A Chance Event 1 Million Years Ago Changed Human Brains Forever

There are certain DNA areas that evolution just won't dare change, much like cherished family recipes that are passed down from generation to generation. For instance, a variety of these encoded sequences that haven't changed in millions of years are shared by mammals from all over the world.

Strangely, humans are an exception to this rule. For whatever reason, during a short period of evolutionary time, long-preserved recipes from our prehistoric predecessors were abruptly "spiced up."

These areas are known as "human accelerated regions" (or HARs) since they have been rapidly rewritten in just our species. Additionally, many of the traits that distinguish humans from their close cousins, such as chimpanzees and bonobos, are thought to be caused by at least some HARs, according to experts.

The Gladstone Institute of Data Science and Biotechnology in the US is directed by computational biologist Katie Pollard. Nearly two decades ago, a research team examining the genomes of humans and chimpanzees discovered HARs.

In a recent study, Pollard's team discovered that this critical period for our species is significantly influenced by the 3D folding of human DNA in the nucleus.

Consider a segment of DNA from our last common ancestor with chimpanzees as a long scarf that is worn around the neck. The weave of the scarf has different-colored stripes that run the length of it.

Imagine that someone attempted to create the identical scarf but did not exactly adhere to the original pattern. The stripes vary in width, color sequence, and width and width. Some stripes are broader than others.

The stripes that previously sat next to one another in the loop of the scarf are no longer identical when you wrap it around your neck in the same manner as the first one.

Similar to this scarf, a significant structural difference between human and chimpanzee DNA is the presence of large insertions, deletions, and rearrangements in the human genome. Consequently, as compared to the DNA of other primates, human DNA folds differently in the nucleus.

Pollard's team looked into the possibility that certain genes inside HARs may have been "hijacked" and linked to other protein-coding genes than they were originally intended to by these structural alterations in human DNA and its changed 3D folding.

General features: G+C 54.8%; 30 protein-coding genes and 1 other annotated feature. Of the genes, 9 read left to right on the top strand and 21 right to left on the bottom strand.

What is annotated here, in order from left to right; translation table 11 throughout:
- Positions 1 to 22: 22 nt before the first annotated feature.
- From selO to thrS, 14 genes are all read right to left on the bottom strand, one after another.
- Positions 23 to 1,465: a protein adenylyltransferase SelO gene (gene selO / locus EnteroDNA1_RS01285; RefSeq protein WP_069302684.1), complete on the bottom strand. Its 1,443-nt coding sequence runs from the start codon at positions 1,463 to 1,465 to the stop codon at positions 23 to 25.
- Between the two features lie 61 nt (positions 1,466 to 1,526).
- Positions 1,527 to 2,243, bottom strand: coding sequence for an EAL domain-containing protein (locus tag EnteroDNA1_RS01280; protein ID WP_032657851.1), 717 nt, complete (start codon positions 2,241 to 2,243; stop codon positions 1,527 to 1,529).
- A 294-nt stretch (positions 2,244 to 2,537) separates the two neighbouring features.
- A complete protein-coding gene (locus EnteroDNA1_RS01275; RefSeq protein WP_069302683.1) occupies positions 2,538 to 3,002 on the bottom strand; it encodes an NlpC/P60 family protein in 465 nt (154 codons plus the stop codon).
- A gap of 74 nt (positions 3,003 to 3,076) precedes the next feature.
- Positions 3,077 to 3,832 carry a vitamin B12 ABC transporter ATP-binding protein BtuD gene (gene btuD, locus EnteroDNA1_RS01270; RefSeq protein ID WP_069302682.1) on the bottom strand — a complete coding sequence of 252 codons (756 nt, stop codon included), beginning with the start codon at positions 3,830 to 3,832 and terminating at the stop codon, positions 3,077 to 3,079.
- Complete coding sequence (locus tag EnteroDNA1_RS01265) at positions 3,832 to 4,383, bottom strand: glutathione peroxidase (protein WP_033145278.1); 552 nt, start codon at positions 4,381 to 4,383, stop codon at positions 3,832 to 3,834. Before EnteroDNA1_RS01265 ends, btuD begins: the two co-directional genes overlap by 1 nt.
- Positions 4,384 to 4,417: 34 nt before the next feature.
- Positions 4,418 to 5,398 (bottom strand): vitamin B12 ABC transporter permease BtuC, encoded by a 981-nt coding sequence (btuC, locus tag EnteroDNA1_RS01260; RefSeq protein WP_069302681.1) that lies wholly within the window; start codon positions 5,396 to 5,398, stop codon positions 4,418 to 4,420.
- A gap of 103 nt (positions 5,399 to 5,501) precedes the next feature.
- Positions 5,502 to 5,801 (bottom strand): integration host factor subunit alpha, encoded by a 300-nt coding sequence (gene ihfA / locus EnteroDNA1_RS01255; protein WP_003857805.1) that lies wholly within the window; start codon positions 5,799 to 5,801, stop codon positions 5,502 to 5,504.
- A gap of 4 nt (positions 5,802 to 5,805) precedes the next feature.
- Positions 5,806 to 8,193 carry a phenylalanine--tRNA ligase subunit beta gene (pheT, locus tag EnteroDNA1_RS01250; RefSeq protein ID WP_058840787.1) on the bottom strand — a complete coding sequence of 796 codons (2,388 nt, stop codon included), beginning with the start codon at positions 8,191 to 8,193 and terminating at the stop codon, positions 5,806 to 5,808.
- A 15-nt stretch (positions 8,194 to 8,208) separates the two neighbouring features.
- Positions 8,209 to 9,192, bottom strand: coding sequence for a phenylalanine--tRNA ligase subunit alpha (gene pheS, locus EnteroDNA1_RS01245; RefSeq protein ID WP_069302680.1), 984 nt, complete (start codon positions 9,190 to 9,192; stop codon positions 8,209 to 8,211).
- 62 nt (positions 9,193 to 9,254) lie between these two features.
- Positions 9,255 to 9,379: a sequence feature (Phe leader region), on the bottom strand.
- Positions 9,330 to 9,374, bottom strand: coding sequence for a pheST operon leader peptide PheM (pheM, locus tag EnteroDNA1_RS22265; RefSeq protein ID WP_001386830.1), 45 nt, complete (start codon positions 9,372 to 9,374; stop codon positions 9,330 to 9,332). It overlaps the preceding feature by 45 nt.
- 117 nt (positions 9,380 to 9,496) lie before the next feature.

Numerous genes in HARs are connected to other genes and function as enhancers, which means they boost the transcription of the gene or genes to which they are related.

According to Pollard, "enhancers can affect any gene that ends up nearby, and this can vary depending on how DNA is folded."

The fast changes in HARs that emerged in early humans frequently contradicted one another, changing the activity of an enhancer up and down in a manner similar to genetic fine-tuning, according to a model developed by Pollard's team and validated by their latest findings.

In their most recent work, the group used machine learning to deal with a significant quantity of data as they compared the genomes of 241 mammal species.

The 3D 'neighborhoods' of folded DNA's 312 HARs were determined, and their locations were investigated. Nearly 30% of HARs were located in areas of the genome where structural differences have led the human genome to fold differently from those of other primates.

The study also found that HARs were located in areas that were abundant in the genes that set humans apart from our nearest living cousins, chimps.

One-third of the discovered HARs were specifically transcribed during the formation of the human neocortex, according to a study that analyzed the DNA of developing human and chimpanzee stem cells.

Numerous HARs are involved in the formation of brain connections that are connected to human qualities including intellect, reading comprehension, social skills, memory, attention, and focus in the embryo.

These enhancer genes in HARs may have needed to adapt to their many target genes and regulatory domains while having remained unaltered for millions of years.

"Imagine you're an enhancer controlling blood hormone levels, and then the DNA folds in a new way and suddenly, you're sitting next to a neurotransmitter gene and need to regulate chemical levels in the brain instead of the blood," Pollard said.

"Our cells have to act quickly to fix a problem when something big happens, like this significant change in genome folding, to prevent an evolutionary disadvantage."

We still don't fully comprehend how these modifications affected particular features of human brain growth and how they were incorporated into the DNA of our species. Pollard and her colleagues are already preparing to explore these issues, though.

However, their first findings clearly highlight how singular - and improbable - the evolution of the human brain is.

This study was published in Science.